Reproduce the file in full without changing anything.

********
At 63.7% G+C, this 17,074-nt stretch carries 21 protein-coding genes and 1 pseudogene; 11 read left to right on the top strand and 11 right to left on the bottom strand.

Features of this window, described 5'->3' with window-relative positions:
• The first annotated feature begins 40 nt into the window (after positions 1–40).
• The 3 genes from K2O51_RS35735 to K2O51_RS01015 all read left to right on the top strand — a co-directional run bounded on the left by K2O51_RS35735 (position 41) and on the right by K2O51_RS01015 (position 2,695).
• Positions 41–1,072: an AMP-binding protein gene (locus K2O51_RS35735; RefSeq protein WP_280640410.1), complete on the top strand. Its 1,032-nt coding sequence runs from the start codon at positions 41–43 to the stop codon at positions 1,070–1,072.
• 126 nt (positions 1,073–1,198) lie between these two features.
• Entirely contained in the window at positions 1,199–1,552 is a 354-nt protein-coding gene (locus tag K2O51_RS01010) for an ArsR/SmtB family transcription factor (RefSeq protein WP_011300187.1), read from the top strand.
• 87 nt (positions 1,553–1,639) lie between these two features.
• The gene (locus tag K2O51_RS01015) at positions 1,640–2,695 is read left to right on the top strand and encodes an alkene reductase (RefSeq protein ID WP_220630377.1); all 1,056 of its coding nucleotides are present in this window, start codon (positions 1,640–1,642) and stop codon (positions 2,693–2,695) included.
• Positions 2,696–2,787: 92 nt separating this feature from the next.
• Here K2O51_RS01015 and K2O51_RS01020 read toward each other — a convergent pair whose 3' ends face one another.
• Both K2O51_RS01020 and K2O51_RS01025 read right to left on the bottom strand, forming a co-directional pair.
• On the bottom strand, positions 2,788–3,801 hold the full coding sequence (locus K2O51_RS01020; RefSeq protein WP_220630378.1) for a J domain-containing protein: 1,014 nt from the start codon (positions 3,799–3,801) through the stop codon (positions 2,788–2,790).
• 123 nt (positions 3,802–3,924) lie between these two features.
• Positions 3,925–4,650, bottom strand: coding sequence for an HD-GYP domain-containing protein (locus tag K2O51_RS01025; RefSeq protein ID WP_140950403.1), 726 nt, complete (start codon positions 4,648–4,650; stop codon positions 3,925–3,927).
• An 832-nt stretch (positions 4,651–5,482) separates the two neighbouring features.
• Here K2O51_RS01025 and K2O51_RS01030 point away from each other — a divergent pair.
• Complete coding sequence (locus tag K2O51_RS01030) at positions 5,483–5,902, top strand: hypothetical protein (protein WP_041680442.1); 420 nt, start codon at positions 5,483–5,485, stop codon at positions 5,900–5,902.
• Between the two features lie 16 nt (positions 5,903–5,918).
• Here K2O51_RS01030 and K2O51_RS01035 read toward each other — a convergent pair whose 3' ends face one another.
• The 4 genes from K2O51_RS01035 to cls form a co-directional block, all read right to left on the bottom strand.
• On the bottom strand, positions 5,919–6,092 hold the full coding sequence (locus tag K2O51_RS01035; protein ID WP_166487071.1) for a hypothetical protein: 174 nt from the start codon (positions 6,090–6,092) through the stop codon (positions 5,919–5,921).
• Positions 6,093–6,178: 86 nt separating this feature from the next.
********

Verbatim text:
At 63.7% G+C, this 17,074-nt stretch carries 21 protein-coding genes and 1 pseudogene; 11 read left to right on the top strand and 11 right to left on the bottom strand.

Features of this window, described 5'->3' with window-relative positions:
• The first annotated feature begins 40 nt into the window (after positions 1–40).
• The 3 genes from K2O51_RS35735 to K2O51_RS01015 all read left to right on the top strand — a co-directional run bounded on the left by K2O51_RS35735 (position 41) and on the right by K2O51_RS01015 (position 2,695).
• Positions 41–1,072: an AMP-binding protein gene (locus K2O51_RS35735; RefSeq protein WP_280640410.1), complete on the top strand. Its 1,032-nt coding sequence runs from the start codon at positions 41–43 to the stop codon at positions 1,070–1,072.
• 126 nt (positions 1,073–1,198) lie between these two features.
• Entirely contained in the window at positions 1,199–1,552 is a 354-nt protein-coding gene (locus tag K2O51_RS01010) for an ArsR/SmtB family transcription factor (RefSeq protein WP_011300187.1), read from the top strand.
• 87 nt (positions 1,553–1,639) lie between these two features.
• The gene (locus tag K2O51_RS01015) at positions 1,640–2,695 is read left to right on the top strand and encodes an alkene reductase (RefSeq protein ID WP_220630377.1); all 1,056 of its coding nucleotides are present in this window, start codon (positions 1,640–1,642) and stop codon (positions 2,693–2,695) included.
• Positions 2,696–2,787: 92 nt separating this feature from the next.
• Here K2O51_RS01015 and K2O51_RS01020 read toward each other — a convergent pair whose 3' ends face one another.
• Both K2O51_RS01020 and K2O51_RS01025 read right to left on the bottom strand, forming a co-directional pair.
• On the bottom strand, positions 2,788–3,801 hold the full coding sequence (locus K2O51_RS01020; RefSeq protein WP_220630378.1) for a J domain-containing protein: 1,014 nt from the start codon (positions 3,799–3,801) through the stop codon (positions 2,788–2,790).
• 123 nt (positions 3,802–3,924) lie between these two features.
• Positions 3,925–4,650, bottom strand: coding sequence for an HD-GYP domain-containing protein (locus tag K2O51_RS01025; RefSeq protein ID WP_140950403.1), 726 nt, complete (start codon positions 4,648–4,650; stop codon positions 3,925–3,927).
• An 832-nt stretch (positions 4,651–5,482) separates the two neighbouring features.
• Here K2O51_RS01025 and K2O51_RS01030 point away from each other — a divergent pair.
• Complete coding sequence (locus tag K2O51_RS01030) at positions 5,483–5,902, top strand: hypothetical protein (protein WP_041680442.1); 420 nt, start codon at positions 5,483–5,485, stop codon at positions 5,900–5,902.
• Between the two features lie 16 nt (positions 5,903–5,918).
• Here K2O51_RS01030 and K2O51_RS01035 read toward each other — a convergent pair whose 3' ends face one another.
• The 4 genes from K2O51_RS01035 to cls form a co-directional block, all read right to left on the bottom strand.
• On the bottom strand, positions 5,919–6,092 hold the full coding sequence (locus tag K2O51_RS01035; protein ID WP_166487071.1) for a hypothetical protein: 174 nt from the start codon (positions 6,090–6,092) through the stop codon (positions 5,919–5,921).
• Positions 6,093–6,178: 86 nt separating this feature from the next.